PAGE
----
Home > H1N1 Flu, In the News, Preventable Diseases, Seasonal Flu > Don’t Be Complacent: Influenza is Unpredictable

Don’t Be Complacent: Influenza is Unpredictable

By Carol J. Baker, MD

Carol J. Baker, MD is Professor of Pediatrics, Molecular Virology and Microbiology, Baylor College of Medicine, Immediate Past President, NFID, Chair, NFID’s Childhood Influenza Immunization Coalition

Last spring H1N1 pandemic influenza catapulted influenza onto the “A list” of newsworthy topics. After months of being in the news, much of what we’re hearing now is about how the worst is behind us. But I’m not breathing a sigh of relief. Already one of my patients, a 5 month old, has died.  Another healthy 13 year old with asthma is left with amputations of his fingers and toes.  Flu cases may be down, but they are not gone.  I’m advising parents in my practice to stay on guard and I think you should, too.

In reality, we’re only just beginning the stretch generally considered – in non-pandemic years – to be the “flu season.” In most “typical” flu seasons, the virus doesn’t peak until around February, and remains in circulation at least until early spring. And given the unpredictability of flu virus, it’s entirely possible that another H1N1 wave could hit – and perhaps circulate simultaneously with strains of seasonal flu – long before we can reliably deem flu viruses as down for the count this season. Since there’s no way to know with certainty how the  next act of this current flu season tragedy will play out, it makes sense to eliminate the risk and get your children vaccinated for both seasonal influenza and H1N1 this winter.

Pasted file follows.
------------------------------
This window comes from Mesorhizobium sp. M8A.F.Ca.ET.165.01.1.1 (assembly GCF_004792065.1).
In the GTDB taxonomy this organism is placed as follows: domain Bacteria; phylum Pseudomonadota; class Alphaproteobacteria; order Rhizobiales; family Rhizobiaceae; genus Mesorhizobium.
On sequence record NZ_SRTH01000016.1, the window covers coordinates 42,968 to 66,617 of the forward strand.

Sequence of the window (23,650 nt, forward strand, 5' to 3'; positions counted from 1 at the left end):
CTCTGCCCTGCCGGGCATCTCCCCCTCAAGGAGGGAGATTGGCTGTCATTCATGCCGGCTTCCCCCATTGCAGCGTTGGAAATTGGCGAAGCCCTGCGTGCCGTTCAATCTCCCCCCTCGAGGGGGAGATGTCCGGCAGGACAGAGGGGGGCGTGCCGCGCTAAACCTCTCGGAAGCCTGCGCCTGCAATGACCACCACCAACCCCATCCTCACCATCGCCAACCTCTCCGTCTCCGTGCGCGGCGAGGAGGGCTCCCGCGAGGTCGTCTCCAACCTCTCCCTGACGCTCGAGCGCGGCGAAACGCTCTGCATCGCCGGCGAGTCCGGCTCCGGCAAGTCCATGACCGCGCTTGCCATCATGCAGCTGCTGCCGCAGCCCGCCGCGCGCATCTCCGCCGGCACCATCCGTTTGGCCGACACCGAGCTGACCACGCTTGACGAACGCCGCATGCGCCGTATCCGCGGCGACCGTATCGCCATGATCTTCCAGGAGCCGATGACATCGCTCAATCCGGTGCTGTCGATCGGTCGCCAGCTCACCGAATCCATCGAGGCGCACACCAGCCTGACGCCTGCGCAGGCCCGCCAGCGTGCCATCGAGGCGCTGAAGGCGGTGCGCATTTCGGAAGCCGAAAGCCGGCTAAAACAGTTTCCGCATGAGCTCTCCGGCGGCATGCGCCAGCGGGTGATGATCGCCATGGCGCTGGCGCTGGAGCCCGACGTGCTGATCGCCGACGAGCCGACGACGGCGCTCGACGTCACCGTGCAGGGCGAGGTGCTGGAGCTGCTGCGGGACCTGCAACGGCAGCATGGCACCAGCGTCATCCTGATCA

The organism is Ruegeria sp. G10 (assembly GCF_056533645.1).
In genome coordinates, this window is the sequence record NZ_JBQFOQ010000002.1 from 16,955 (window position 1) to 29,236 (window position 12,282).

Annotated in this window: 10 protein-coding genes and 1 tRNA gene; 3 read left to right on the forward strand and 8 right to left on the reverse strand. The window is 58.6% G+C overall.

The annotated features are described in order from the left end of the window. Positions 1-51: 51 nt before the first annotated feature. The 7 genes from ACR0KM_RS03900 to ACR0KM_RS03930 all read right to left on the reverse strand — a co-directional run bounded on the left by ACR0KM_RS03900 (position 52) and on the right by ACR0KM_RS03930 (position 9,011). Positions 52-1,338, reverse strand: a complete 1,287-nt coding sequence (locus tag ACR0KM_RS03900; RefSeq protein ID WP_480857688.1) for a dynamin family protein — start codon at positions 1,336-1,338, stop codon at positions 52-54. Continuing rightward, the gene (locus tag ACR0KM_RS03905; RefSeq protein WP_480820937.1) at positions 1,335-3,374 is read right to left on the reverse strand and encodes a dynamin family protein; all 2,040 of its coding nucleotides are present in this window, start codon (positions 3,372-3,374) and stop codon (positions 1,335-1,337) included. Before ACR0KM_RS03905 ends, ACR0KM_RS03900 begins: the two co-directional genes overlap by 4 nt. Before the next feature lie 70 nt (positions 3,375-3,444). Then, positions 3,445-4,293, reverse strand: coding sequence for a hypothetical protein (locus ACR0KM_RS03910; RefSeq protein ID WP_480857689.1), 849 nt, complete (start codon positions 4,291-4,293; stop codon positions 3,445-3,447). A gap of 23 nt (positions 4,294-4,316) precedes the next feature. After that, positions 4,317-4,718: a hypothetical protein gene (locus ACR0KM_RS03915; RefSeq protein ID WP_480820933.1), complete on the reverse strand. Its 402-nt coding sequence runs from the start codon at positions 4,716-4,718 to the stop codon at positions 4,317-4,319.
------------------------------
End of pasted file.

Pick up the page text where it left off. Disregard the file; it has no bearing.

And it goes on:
For all you parents reading this, I urge you, as I urge parents in my own practice, to get the facts about flu! As your children return to school after their holiday break, and congregate indoors through the coming coldest months, they’re more likely to spread and catch germs – including flu virus. Why leave them unprotected? Know that influenza can be a serious illness that each year causes hospitalizations and deaths in children – even previously healthy ones. It’s impossible to predict which kids will be most seriously affected with flu complications, including pneumonia – a leading cause of children’s death. But one thing we do know is that vaccination is the best way to protect against influenza.

Flu can spread quickly through a family. If you act now, you’ll help ensure that your family won’t be laid up with flu through the President’s Day and Spring Break holidays. Call your pediatrician or local health department to locate the most convenient source of immunization in your area.

Choose to do your part to make 2010 a happy and healthy new year for your family!

  1. lisa
    January 11, 2010 at 12:27 pm

    Just got my h1n1 shot this past weekend, finally. Glad the supply has arrived in force!

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